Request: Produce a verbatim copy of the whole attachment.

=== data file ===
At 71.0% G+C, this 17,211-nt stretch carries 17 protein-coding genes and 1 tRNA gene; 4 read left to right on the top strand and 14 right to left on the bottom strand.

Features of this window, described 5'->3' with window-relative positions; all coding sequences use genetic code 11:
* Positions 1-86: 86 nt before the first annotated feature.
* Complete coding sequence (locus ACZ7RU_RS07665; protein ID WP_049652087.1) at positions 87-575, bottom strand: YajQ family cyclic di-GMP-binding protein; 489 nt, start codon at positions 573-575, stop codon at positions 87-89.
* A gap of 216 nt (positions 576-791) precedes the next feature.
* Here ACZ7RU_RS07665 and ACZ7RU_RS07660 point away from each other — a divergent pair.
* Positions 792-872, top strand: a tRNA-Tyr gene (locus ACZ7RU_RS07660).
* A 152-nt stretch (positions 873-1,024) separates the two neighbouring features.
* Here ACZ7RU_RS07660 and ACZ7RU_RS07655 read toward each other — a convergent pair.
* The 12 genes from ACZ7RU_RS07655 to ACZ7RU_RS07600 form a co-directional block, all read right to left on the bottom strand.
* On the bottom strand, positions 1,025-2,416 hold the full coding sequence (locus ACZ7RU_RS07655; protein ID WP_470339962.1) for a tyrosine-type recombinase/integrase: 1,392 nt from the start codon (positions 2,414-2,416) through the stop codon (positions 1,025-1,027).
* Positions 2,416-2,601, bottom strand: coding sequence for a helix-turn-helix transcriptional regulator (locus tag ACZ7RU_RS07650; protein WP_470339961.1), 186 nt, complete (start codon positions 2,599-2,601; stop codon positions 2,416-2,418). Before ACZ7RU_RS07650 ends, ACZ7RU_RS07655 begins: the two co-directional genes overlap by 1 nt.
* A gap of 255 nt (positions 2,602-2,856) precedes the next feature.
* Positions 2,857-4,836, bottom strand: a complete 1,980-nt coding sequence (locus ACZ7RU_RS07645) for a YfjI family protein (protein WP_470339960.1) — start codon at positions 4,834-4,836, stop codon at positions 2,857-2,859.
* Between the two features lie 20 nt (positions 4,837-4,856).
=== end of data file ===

At 71.0% G+C, this 17,211-nt stretch carries 17 protein-coding genes and 1 tRNA gene; 4 read left to right on the top strand and 14 right to left on the bottom strand.

Features of this window, described 5'->3' with window-relative positions; all coding sequences use genetic code 11:
* Positions 1-86: 86 nt before the first annotated feature.
* Complete coding sequence (locus ACZ7RU_RS07665; protein ID WP_049652087.1) at positions 87-575, bottom strand: YajQ family cyclic di-GMP-binding protein; 489 nt, start codon at positions 573-575, stop codon at positions 87-89.
* A gap of 216 nt (positions 576-791) precedes the next feature.
* Here ACZ7RU_RS07665 and ACZ7RU_RS07660 point away from each other — a divergent pair.
* Positions 792-872, top strand: a tRNA-Tyr gene (locus ACZ7RU_RS07660).
* A 152-nt stretch (positions 873-1,024) separates the two neighbouring features.
* Here ACZ7RU_RS07660 and ACZ7RU_RS07655 read toward each other — a convergent pair.
* The 12 genes from ACZ7RU_RS07655 to ACZ7RU_RS07600 form a co-directional block, all read right to left on the bottom strand.
* On the bottom strand, positions 1,025-2,416 hold the full coding sequence (locus ACZ7RU_RS07655; protein ID WP_470339962.1) for a tyrosine-type recombinase/integrase: 1,392 nt from the start codon (positions 2,414-2,416) through the stop codon (positions 1,025-1,027).
* Positions 2,416-2,601, bottom strand: coding sequence for a helix-turn-helix transcriptional regulator (locus tag ACZ7RU_RS07650; protein WP_470339961.1), 186 nt, complete (start codon positions 2,599-2,601; stop codon positions 2,416-2,418). Before ACZ7RU_RS07650 ends, ACZ7RU_RS07655 begins: the two co-directional genes overlap by 1 nt.
* A gap of 255 nt (positions 2,602-2,856) precedes the next feature.
* Positions 2,857-4,836, bottom strand: a complete 1,980-nt coding sequence (locus ACZ7RU_RS07645) for a YfjI family protein (protein WP_470339960.1) — start codon at positions 4,834-4,836, stop codon at positions 2,857-2,859.
* Between the two features lie 20 nt (positions 4,837-4,856).